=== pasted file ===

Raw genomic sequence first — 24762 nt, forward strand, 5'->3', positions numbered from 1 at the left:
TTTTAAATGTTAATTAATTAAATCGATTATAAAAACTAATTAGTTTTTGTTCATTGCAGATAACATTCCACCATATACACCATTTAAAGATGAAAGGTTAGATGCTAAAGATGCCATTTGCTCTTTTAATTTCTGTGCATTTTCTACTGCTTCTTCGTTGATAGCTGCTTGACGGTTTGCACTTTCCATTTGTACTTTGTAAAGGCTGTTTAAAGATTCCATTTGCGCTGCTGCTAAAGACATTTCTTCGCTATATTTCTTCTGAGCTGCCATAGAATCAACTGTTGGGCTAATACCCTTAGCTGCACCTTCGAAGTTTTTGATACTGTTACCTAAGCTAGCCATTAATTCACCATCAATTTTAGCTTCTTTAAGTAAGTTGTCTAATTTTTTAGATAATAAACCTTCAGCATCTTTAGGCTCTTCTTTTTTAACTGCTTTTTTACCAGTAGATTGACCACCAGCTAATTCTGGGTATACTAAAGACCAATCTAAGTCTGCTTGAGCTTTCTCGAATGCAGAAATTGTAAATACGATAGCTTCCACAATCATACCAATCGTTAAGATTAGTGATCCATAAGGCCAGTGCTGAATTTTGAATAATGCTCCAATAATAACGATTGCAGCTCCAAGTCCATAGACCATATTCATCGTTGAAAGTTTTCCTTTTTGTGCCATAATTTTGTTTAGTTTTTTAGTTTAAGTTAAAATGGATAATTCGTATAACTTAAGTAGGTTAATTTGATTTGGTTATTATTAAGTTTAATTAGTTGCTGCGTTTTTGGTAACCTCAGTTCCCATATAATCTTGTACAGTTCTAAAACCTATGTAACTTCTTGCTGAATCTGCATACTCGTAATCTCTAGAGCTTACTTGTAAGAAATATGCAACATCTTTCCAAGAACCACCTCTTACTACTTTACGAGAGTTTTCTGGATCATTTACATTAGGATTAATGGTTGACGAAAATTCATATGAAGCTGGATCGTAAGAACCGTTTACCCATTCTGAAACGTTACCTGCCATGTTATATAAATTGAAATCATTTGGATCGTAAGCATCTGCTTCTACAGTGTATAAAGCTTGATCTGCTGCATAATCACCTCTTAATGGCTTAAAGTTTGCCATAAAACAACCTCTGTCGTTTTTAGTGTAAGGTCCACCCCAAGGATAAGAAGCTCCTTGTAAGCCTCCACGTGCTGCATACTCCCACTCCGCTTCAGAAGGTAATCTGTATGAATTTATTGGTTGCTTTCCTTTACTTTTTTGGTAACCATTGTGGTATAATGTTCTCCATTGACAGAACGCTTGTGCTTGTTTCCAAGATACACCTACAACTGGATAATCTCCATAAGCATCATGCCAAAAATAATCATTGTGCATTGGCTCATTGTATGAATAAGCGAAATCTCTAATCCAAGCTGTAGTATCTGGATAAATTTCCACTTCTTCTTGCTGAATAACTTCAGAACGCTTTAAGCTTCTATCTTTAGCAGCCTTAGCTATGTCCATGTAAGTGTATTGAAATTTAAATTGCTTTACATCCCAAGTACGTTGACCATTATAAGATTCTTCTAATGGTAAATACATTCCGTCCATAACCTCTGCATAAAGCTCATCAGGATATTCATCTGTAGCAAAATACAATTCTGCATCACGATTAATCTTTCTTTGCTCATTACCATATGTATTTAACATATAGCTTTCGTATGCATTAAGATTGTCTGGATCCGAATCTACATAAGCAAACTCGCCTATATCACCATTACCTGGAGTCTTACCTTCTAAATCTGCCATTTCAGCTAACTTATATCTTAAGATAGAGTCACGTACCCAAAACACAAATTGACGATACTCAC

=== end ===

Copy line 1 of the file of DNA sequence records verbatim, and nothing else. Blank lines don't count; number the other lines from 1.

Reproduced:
Raw genomic sequence first — 24762 nt, forward strand, 5'->3', positions numbered from 1 at the left: